PASCO -- Port of Pasco commissioners gave a controversial biofuels company another chance to pay the $217,000 required to continue leasing land from the port.
By Thursday afternoon, Green Power CEO Michael Spitzauer showed up with the full amount in cashier's checks.
Previously, the port had decided to extend Green Power's lease another six months starting Sept. 1 but only if the full rent and an increased deposit were received by Aug. 31.
When Spitzauer failed to pay that bill by that time, the lease offer expired on the property in Big Pasco Industrial Center where Green Power has a partially built plant that Spitzauer claims will turn garbage into fuel.
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Spitzauer showed up at the port meeting with a check for $190,000 and promised to have the rest by Tuesday if the port would agree to postpone foreclosure.
And later in the day, he brought in the full amount, said Linda O'Brien, port director of finance and administration.
The money covers $155,000 for a six-month lease, utilities and taxes and a $62,000 increase in the security deposit.
Spitzauer then signed the amended lease agreement, and O'Brien said the port would sign the lease today.
But Spitzauer still lacks the state Department of Ecology air quality permit that caused his plant to be shut down a year ago, and state officials said he can't finish the plant until a permit is issued.
Spitzauer told commissioners that increasing the security deposit by about $62,000 to $200,000 meant it took him longer because it was money he hadn't planned on spending.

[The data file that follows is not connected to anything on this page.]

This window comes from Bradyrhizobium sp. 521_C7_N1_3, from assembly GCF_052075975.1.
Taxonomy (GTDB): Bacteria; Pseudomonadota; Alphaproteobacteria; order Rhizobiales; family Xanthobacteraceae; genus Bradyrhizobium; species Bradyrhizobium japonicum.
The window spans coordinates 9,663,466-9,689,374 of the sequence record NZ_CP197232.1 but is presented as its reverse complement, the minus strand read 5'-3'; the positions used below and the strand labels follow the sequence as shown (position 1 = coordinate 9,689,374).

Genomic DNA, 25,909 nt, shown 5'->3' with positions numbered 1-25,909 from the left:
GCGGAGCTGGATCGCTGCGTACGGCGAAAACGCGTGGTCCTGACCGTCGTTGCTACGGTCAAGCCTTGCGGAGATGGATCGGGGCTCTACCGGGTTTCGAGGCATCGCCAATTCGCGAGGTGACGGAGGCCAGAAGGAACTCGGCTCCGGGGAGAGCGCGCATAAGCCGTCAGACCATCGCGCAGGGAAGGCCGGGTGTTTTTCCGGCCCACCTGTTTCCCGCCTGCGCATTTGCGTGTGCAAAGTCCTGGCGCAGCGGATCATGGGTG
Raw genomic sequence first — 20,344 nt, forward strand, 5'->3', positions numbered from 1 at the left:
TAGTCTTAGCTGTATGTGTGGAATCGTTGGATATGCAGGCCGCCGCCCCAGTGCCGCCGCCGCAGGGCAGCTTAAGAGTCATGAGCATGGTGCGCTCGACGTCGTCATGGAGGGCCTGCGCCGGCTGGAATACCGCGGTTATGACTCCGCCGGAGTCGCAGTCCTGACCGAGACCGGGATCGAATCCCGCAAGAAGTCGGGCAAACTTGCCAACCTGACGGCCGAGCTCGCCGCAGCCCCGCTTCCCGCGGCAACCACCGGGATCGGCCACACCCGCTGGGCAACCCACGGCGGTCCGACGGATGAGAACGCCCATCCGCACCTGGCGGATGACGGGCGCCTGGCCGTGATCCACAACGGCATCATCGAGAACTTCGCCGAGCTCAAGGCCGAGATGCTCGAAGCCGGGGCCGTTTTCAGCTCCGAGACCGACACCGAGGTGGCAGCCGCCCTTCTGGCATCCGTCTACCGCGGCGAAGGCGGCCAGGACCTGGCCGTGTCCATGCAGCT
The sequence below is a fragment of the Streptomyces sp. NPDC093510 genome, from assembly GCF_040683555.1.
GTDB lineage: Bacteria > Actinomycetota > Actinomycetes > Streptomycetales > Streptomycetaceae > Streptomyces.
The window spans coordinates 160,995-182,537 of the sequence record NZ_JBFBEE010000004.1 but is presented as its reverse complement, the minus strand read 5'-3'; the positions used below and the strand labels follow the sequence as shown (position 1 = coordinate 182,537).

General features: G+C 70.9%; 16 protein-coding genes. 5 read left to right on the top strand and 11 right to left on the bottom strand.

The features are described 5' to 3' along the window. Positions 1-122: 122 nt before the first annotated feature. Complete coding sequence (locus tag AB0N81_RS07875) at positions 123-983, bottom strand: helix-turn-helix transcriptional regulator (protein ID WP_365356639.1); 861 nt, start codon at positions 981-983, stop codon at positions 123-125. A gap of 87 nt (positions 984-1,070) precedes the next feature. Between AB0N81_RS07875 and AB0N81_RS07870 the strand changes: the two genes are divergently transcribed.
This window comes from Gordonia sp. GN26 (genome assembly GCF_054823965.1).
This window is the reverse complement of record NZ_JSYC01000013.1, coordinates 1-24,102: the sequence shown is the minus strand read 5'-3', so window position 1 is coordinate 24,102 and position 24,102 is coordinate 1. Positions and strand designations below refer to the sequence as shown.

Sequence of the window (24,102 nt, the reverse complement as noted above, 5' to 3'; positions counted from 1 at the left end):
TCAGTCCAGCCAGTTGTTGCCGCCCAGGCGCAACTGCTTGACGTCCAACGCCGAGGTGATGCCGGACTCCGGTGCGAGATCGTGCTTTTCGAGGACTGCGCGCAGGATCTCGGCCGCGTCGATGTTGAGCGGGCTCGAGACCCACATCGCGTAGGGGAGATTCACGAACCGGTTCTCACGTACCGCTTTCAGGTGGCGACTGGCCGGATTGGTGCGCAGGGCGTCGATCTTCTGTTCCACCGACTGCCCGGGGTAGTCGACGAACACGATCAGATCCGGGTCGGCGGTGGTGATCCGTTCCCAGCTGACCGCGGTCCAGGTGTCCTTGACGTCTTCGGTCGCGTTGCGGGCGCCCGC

Port commissioners asked for the increase because they were concerned that $138,000 wouldn't be enough to demolish the plant if the project fell through.
The port wanted the lease prepaid because of problems the port had with late payments from Green Power in the past.
Jani Gilbert, Ecology's communications manager for Eastern Washington, said Spitzauer has not filed an application for an air quality permit.
He can't file that application until he pays about $46,000 that Green Power Inc. owes the department from an unpaid penalty for starting construction without the proper permit and staff time spent on his first attempt to get a permit.
Also, Spitzauer still owes $16 million and is accumulating interest to three investors in never-built projects Spitzauer claimed would convert municipal waste into biofuel. King County Superior Court records show that those judgments have not been satisfied.
And last month, Franklin County Superior Court awarded Twin City Metals a $48,000 judgment from Green Power.
Spitzauer told commissioners last month that Green Power is paying bills and is on track to be debt free by the end of the year.